Can the quintet add to there medals, will the U.S. women's soccer team follow up their World Cup win with a gold, can Michael Phelps possibly continue to do well enough to consider returning for another Games? I don't know, but I'm sure I'll be tuned in. And guess what? We haven't even started with track and field, golf or medal rounds in basketball, volleyball and beach volleyball. I just hope I have something left to walk in, uh, I mean watch the closing ceremonies.

Don't forget to check out my new book, "Offsetting Penalties - A PK Frazier Novel" and my first two, "Illegal Procedure - A PK Frazier Novel" and "Roughing the Passer - A PK Frazier Novel", available in print and e-formats at Amazon.com, iBooks and SmashwordsTune into www.WPFLRADIO.com at 8:40 am EST every Friday for my Beyond the Commentary segment on "Lou in the Morning" with Lou Vickery and Jonathan McMath.

Thursday, August 4, 2016


Clemson vs. Florida State: Is That All There Is? Listening to the so-called college football experts would lead you to believe that there are only two team in the ACC. Unfortunately, Florida State and Clemson are both in the same division of the league, so only one will even have a chance of playing in the league championship game. Will the ACC title end up going to the winner of the regular season matchup between the Tigers and the 'Noles? And will that guarantee the victor qualification for the College Football Playoffs? Once again, the experts would have you thinking that there are only a handful of meaningful games in the ACC, and all of them involve the frontrunners in the Atlantic Division.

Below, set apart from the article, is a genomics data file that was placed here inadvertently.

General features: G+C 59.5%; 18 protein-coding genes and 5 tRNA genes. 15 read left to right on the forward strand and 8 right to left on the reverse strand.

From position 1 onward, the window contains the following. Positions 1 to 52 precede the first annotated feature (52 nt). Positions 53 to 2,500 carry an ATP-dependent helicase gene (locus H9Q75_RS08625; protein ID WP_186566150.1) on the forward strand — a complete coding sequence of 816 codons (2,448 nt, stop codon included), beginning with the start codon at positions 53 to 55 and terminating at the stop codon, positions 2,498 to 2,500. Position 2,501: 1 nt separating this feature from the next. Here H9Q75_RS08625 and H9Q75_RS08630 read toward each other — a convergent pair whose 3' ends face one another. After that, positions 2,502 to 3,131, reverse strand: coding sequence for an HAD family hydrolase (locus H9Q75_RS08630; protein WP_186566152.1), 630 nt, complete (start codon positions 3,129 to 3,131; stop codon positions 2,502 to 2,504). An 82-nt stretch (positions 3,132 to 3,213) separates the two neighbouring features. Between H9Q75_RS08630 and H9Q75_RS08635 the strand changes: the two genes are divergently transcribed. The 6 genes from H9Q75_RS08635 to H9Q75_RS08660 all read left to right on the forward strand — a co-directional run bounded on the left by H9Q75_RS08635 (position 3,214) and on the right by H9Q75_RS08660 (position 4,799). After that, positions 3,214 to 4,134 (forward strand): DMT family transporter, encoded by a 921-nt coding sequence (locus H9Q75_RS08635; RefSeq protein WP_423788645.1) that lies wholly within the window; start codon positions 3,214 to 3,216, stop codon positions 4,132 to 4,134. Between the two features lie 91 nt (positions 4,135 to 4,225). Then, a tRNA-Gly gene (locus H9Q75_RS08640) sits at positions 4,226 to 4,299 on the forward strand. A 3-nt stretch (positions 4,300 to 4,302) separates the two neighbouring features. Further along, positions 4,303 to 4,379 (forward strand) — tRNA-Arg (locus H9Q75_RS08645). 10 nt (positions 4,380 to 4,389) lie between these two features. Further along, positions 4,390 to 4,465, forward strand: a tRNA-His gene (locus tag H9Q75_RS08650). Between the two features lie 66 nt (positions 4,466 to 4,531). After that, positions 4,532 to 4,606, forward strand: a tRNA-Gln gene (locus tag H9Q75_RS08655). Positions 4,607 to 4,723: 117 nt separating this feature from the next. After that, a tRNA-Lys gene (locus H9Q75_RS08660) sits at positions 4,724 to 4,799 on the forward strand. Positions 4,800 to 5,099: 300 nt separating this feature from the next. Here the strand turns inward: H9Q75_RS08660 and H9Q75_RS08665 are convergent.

If it sounds like I'm about to make an argument against the conventional wisdom, you're absolutely on the right track. Do I believe that Clemson and Florida State have the best two teams in the league? Pretty much. Do I think they'll both come through the season unscathed with the exception of their game against each other? Not really. Why, you might ask? Because there is a little matter of scheduling, or more accurately, the discrepancies in the college schedules that can make a huge difference in how teams ultimately finish the season. And in the ACC this year, there is a significant delta between the teams Florida State faces and those that Clemson will play, not to mention other potential contenders, if indeed you can believe there are any of those.